Nick Cave is certainly the most exciting figure in the last four decades of  pop music (active since 1973, but the first album appeared only in 1979), who already published twenty LP’s oeuvre can behind you, not to mention the countless EP and live albums, film music and other things made together with other musicians in which he was also involved a lot.

For this reason, the establishment of such a list seems crazy, because the career of such a brilliant musical genius in only ten songs can not be summed up in 10 songs, who was able to create  so completely different, but brilliant albums such as the Birthday Party’s Junkyard and the Bad Seeds’ The Boatman’s Call.

I will still try and even if I won’t be successful in representing all sides of Cave, at least I can display ten great songs that are not known by everyone. First, however, let’s see a brief overview of Cave’s career.

As I said, he founded his first band in 1973, the “Boys Next Door”, whose only album, “Door, Door” appeared in 1979. I do not think I would hurt anyone by declaring that this is the worst album of Cave’s career, a post-punk collection of immature and terrible uproars. The Boys Next Door was then followed by The Birthday Party, Cave’s first truly successful formation who played drug-fueled, gothic post-punk with noise rock and jazzy beats.

The Birthday Party quickly burned out, three albums appeared during their short career, the weaker introductions without title, as well as the much stronger Prayers on Fire and Junkyard, as well as some classic singles (“Release the Bats”, “Nick the Stripper”). After the break-up of Birthday Party  Cave and the guitarist Mick Harvey formed the band, which later became known as Nick Cave and the Bad Seeds, and is clearly the Australian singer-songwriter’s topmost band with a great importance (already existing for three decades).

The Bad Seeds often changes its members and it partly thanks it’s musical style to this: the first discs (like From Her to Eternity or Kicking Against the Pricks) are still reminiscent of the gothic punk of Birthday Party, but the sentimental The Good Son full of piano ballads, the turbulently acoustic Henry’s Dream, the Murder Ballads re-interpreting traditional murder ballads, the honest and upright Boatman’s Call or the macho, garage rock Dig, Lazarus, Dig !!! are all sounding really different.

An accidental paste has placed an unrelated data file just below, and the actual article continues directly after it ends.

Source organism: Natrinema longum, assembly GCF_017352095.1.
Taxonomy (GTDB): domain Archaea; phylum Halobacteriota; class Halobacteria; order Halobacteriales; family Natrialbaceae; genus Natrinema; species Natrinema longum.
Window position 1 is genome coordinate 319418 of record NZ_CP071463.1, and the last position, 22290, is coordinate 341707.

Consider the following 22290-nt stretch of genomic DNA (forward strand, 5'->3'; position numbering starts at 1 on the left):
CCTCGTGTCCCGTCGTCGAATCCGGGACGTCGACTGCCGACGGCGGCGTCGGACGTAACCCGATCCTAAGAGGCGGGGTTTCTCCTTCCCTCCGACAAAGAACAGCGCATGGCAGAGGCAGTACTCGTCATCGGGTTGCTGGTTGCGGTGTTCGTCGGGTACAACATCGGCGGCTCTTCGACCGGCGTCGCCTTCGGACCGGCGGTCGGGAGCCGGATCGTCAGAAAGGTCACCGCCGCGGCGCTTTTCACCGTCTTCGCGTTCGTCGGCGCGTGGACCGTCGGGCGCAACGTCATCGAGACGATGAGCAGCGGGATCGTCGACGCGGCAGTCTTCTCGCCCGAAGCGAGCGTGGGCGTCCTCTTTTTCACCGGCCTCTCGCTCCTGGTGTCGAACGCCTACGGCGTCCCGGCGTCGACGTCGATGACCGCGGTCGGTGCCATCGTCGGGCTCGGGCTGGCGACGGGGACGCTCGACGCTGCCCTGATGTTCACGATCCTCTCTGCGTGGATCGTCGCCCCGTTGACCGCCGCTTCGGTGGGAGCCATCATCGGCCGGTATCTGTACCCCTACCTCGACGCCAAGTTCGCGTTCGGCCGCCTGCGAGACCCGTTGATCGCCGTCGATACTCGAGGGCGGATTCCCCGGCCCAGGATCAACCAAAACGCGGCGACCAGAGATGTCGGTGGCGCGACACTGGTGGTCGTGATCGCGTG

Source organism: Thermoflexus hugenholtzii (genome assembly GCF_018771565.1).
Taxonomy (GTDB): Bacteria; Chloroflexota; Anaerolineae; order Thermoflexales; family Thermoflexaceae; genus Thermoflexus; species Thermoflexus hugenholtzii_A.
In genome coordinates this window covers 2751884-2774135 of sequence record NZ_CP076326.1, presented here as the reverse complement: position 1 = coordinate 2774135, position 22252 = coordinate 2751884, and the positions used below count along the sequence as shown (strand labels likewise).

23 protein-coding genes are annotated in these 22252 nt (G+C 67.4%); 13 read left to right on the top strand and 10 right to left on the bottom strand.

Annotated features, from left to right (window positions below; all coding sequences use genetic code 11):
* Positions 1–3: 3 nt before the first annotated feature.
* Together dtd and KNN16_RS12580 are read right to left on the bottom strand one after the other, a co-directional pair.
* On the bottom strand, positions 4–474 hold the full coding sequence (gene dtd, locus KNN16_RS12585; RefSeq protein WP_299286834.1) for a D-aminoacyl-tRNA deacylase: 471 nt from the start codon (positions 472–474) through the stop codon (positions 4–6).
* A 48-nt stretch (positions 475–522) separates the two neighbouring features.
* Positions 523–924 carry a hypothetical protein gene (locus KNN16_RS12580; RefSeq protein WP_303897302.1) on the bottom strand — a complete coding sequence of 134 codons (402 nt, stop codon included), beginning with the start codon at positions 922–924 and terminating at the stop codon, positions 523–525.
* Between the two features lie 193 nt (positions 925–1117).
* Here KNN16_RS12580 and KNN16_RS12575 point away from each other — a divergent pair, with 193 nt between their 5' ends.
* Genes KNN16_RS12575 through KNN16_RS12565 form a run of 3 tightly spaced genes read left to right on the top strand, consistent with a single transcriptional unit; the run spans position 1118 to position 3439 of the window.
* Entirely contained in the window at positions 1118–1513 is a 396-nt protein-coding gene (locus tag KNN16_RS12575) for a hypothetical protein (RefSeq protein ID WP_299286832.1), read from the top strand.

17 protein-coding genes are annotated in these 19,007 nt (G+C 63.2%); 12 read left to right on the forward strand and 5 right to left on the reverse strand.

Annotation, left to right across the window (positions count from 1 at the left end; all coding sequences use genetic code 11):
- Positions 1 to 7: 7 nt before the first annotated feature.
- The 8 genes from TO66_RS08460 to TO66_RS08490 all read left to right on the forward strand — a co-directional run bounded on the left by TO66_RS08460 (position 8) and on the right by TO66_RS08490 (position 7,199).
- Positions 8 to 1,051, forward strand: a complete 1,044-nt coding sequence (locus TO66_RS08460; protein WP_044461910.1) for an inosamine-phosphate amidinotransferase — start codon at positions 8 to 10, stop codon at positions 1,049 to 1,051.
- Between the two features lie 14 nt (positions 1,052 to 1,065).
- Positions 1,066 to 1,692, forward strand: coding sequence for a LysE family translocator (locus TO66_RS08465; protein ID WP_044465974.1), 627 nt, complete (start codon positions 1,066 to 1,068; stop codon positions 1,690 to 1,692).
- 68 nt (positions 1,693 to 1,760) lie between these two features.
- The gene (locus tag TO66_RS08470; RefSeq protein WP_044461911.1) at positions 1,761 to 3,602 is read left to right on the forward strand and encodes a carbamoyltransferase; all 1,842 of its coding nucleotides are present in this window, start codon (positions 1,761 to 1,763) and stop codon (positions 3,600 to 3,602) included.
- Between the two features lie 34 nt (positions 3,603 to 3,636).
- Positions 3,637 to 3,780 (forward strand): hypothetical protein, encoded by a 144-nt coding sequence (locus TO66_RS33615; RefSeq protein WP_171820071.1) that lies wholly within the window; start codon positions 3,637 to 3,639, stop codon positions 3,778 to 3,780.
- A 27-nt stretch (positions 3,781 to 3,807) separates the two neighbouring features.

Still, if you hear a Bad Seeds song we immediately know that it is a Bad Seeds song. Why? Because Cave is always there is the focus, he is clearly the leader of the continuing swirl of the Bad Seeds members’ swirl. Cave is totally unique character, songwriter and storyteller, we may only mention him besides the ones like Bob Dylan, Leonard Cohen or Tom Waits, but he is not a celebrated songwriter in a classic sense, like the former ones, he is rather suited to the  ranks of “underground” artists as Trent Reznor Michael Gira and Scott Walker.

Well, actually, he does not fit anywhere. The three major themes of Cave’s texts are love, death and God – these sometimes separate, sometimes they merge, but they are present everywhere. Gothic tales describing the horrors of the Old Testament, can be found in his career just as piano ballads accompanied by piano and female backing vocals (and everything in between), but Cave’s personality leaves it’s mark in such degree on each of them that no one should be confused.

And let’s not forget that Cave is a tireless author as Neil Young or Bruce Springsteen, something appears in an average of two to three per year even in the new millennium, which he has to do with; the only difference between Young, Springsteen and Cave that what he is doing in these days, is still valuable.

The last Bad Seeds album (Push the Sky Away from 2013) was just there among the best, such as the Dig, Lazarus, Dig !!! from 2008 or Abattoir Blues/The Lyre of Orpheus from 2005. Let’s take a look at the six best songs of this genius:


6. Into My Arms

The Boatman’s Call is still the most popular Bad Seeds album among critics and the audience alike, and it is even the most favorite for those, who are actually not so keen on Nick Cave. This LP is the most easily receptive one of Cave’s repertoire, the wrenching, deep voice of Nick Cave sounds above completely calm and restrained orchestrations, he is mainly mourning over the end of their relationship with PJ Harvey.